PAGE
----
Stop Worrying: Social media types (myself included) harp on and on about being HUMAN. But often we’re the first to forget that very thing. We are all human beings on here. Some are more accomplished than others. Some are more – ahem – human than others. Just like out there in the real world. People make mistakes. But if you are genuine, allow time to cultivate and befriend a likeminded community, and treat everyone with the respect they deserve, when you make that **mistake…? You will be able to laugh it off and chalk it up to a learning experience. Just like you’ve been doing your whole life.

**NOTE: Expect to be eviscerated, skewered, and thoroughly roasted by your wonderful online friends – all in good fun of course – if you drunk Tweet even once. Trust me. I know.

Thoughts? What would you add? Am I right that our own personal set of morals and values when it comes to interacting with people can guide us through the social minefield? 

6 thoughts on “The Social Media Minefield – Throw Away The Rulebook

  1. I have so much to say in response to this.
    Let me start with a story you just reminded me of. (<— sorry 'bout that preposition. LOL) I tend to be a touch naive (people who know me well are now snickering at the understatement.) So when I was asked to bring home Cuban cigars by my husband when I was in Mexico, and everyone told me it was legal, I did what I was asked. As I stood in line at customs to get back in the states, I read the sign and stood there for five minutes knowing I could get through if I didn't say anything. But that I had to say something. Because I cannot lie. Turns out my husband didn't think I'd REALLY do that – try to bring in Cubans…. sigh.

    Ok, but to the point of your post, with which I completely agree, but here's the deal: Some people SHOULD be very afraid, because clearly they are socially inept. You say, "act like you would in real life," well, ya gotta wonder about some people. How about the dude that was handling the PR for the Arizona Special Olympics that tweeted something about midgets, and has promptly lost his job? People like that should indeed be very afraid because they have a glitch in their gut check.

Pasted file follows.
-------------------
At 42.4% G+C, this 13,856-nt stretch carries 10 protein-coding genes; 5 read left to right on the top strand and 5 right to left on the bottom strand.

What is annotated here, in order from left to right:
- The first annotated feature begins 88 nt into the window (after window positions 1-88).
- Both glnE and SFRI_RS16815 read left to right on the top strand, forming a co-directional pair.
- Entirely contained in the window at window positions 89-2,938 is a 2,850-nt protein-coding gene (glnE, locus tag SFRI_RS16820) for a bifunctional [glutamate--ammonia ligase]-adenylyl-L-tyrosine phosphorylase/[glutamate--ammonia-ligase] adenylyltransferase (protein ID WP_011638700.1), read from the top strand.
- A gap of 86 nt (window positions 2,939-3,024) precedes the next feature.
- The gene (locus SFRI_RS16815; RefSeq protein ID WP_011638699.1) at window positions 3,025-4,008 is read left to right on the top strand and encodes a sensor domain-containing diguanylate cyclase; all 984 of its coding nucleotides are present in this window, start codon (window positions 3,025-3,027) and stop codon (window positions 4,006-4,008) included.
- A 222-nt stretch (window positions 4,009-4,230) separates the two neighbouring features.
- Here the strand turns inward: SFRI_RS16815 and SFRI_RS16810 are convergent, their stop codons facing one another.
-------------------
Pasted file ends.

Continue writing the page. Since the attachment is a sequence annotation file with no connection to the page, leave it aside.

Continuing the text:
• Lisa, I laughed *out loud* at your story!! We had a similar thing when we accidentally brought too much booze home from Mexico duty free! I couldn’t lie! Declared at Canada Customs and the officer was so impressed she let us through with no penalty! Hahaha As to your second point, I 100% agree with you that corporations need rules and guidelines – and yes, there are total idiots in the world (let’s have a drink and swap stories! Lol) but I want the *everyday* person – the newbie – to stop being so afraid, to dive in and try SM out without worrying about the overwhelming amount of “how tos” and “how nots” out there! Thanks for dropping by, cheers, Lindsay :)

      • I wish I had been so lucky with the Cuban cigars. Got the interrogation, the thorough inspection, nearly missed my connecting flight, and as you can imagine, was PISSED at my then boyfriend which is not a nice way to return to the country after a week. LOL. what do ya know, I still married him. :)

  2. Oh I remember the Lindsay vodka incident of ought-eleven fondly. :)

    It’s one of the greatest reassurances that you’re doing things ‘right’ when someone can recognize that you’re exactly as your content portrays you to be. As you well know, I’m capable of some spectacularly inappropriate humor (spell it properly, L! ;)) and certainly let it fly on occasion, but I also don’t lose sight of why I’m in this crazy digital sandbox in the first place – I want to forge connections that could mean new career possibilities and financial reward. We forget sometimes that just be we can say it doesn’t always mean we should. Reputations can and have been tarnished (sometimes irreparably) because we spout off unfiltered. Set your own rules for how you act online. Wil Wheaton’s mantra of “Don’t Be A Dick” hasn’t let me down. :)

  3. Hey Jason,

    One lousy tweet!! Hahaha ok, I *might* have been slightly sauced! 😉 Love what you said: just because we can say something doesn’t mean we should. Exactly. And that’s where the guy check comes into play. No one goes through life spouting off willy nilly (though we all know some who do) – you consider where you are, who you’re with and who’s within hearing distance. And I think we should all have “Don’t Be A Dick” t-shirts! :) P.S. It’s the Queen’s English, d’ahling. 😉